FILE PHOTO: U.S. Vice President Mike Pence (not pictured) meets with Turkish President Tayyip Erdogan at the Presidential Palace in Ankara, Turkey, October 17, 2019. REUTERS/Huseyin Aldemir

ANKARA (Reuters) – Turkish President Tayyip Erdogan said on Sunday he will never allow electronic cigarette companies to produce their products in Turkey, urging Turks to drink tea instead.

Speaking at an event against smoking in Istanbul, Erdogan said he had ordered his Trade Minister “never” to allow e-cigarettes in Turkey and said that tobacco companies were “getting rich by poisoning” people.

“They asked us for a place and permission to produce these (e-cigarettes). We didn’t give it to them and we will not,” he said, without saying which firm or firms he was referring to.

“They want to invest in Turkey…Go and make your investment elsewhere.”

Around 27% percent of Turkey’s total population aged over 15 smoked cigarettes in 2016, according to World Health Organization data, down from around 31% in 2010, with males making up the majority of smokers.

While vaping is not illegal in Turkey, purchasing or distributing e-cigarettes is. Despite this, many people procure e-cigarettes through online distributors, which also provide the liquid to put in the machines.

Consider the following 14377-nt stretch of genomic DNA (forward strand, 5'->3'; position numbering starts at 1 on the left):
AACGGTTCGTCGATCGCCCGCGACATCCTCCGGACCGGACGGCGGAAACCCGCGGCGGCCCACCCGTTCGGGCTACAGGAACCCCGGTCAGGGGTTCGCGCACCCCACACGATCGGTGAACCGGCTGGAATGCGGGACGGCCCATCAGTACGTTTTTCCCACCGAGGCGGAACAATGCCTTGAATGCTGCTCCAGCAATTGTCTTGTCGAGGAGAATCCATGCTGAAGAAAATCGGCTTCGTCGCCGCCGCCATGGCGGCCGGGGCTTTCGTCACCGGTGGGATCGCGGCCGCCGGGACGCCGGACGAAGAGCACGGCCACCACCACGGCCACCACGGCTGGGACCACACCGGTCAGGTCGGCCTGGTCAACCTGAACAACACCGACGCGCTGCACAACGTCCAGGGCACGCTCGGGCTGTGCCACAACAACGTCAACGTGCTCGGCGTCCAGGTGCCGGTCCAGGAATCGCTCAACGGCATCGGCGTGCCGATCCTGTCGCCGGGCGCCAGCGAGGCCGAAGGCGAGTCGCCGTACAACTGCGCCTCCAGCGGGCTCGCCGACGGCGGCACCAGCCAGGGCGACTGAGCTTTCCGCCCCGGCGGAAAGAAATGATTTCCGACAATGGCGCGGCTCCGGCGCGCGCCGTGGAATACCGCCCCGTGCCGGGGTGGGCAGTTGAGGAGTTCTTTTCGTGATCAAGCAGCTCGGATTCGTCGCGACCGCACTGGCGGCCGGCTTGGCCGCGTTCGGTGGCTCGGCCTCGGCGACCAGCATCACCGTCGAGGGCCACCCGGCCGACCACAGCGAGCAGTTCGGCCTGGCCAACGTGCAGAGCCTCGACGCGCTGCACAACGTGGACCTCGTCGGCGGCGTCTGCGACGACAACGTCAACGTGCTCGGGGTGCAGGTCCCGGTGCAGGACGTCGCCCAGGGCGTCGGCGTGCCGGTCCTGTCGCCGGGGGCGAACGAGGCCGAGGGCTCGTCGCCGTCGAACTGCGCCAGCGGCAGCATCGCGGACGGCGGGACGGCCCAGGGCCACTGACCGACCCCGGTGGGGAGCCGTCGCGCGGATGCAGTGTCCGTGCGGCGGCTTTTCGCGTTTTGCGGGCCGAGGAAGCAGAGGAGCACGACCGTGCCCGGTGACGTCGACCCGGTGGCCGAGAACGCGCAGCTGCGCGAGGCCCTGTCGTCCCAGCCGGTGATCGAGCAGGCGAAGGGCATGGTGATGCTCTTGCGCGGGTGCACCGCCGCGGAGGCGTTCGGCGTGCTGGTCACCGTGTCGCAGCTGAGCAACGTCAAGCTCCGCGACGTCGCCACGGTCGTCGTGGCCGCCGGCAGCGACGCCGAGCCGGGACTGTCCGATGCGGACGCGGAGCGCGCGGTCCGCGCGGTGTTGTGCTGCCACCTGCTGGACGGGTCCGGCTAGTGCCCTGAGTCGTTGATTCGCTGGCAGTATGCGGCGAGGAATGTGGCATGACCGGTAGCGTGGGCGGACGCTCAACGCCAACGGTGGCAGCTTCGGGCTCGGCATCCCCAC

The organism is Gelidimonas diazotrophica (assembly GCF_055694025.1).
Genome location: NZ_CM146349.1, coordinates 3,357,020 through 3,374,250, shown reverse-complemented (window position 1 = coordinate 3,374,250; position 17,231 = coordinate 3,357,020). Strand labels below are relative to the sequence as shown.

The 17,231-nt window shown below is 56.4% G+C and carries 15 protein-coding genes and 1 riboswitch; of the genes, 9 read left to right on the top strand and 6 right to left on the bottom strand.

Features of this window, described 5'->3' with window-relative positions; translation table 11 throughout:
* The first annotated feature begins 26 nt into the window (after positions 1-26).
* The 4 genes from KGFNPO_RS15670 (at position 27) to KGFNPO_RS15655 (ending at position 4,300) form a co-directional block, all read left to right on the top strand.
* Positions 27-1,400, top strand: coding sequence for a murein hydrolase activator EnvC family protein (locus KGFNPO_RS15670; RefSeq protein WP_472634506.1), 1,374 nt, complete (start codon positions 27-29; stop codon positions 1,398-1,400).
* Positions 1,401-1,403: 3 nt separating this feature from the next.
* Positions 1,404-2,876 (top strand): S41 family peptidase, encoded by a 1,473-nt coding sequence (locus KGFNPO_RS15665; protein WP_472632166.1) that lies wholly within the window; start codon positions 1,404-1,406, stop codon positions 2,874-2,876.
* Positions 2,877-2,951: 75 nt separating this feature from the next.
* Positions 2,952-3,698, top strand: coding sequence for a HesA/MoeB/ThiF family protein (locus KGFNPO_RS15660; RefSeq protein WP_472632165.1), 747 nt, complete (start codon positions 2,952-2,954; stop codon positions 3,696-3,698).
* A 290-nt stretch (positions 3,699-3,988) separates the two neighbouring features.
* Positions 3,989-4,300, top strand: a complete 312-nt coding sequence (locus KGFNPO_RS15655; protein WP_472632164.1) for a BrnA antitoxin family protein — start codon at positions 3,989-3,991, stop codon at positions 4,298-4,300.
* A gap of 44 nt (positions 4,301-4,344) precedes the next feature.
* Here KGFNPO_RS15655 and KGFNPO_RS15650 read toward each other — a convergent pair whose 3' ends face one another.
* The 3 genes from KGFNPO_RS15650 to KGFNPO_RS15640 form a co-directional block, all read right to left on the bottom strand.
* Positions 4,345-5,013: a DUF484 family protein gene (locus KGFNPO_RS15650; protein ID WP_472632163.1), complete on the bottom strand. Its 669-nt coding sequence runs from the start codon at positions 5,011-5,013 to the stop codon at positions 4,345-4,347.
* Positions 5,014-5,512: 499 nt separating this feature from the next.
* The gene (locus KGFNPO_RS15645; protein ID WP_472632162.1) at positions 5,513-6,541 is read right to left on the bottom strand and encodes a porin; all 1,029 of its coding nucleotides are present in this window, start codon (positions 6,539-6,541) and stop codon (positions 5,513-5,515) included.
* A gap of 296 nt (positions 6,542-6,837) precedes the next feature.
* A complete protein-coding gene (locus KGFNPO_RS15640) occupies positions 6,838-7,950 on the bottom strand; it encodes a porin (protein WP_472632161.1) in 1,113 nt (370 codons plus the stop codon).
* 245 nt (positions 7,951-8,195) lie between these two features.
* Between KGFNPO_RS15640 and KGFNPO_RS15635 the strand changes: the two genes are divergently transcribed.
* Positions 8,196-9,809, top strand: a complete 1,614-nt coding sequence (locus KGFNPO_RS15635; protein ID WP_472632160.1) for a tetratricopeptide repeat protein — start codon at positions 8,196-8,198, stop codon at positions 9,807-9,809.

Erdogan, a pious Muslim known for his dislike of alcohol and cigarettes, has often urged Turks to quit smoking and drinking. In 2013, his government banned all advertisements, promotions and sponsorships of alcohol and tobacco products in Turkey. Such products are frequently blurred out in television shows.

“Let’s put down cigarettes and drink our Rize tea,” Erdogan said on Sunday, referring to tea from his hometown in the Black Sea region. “I don’t make many suggestions, but as a president, I am telling those I love that this is haram (forbidden in Islam).”

Vaping, which is widely viewed as a safer alternative to smoking cigarettes, is largely unregulated. However, several countries including Australia, Brazil, India and Japan have recently banned or limited aspects of the e-cigarette market, while the United States has announced plans to remove flavored e-cigarettes from stores.

Reporting by Tuvan Gumrukcu; Editing by Kirsten Donovan


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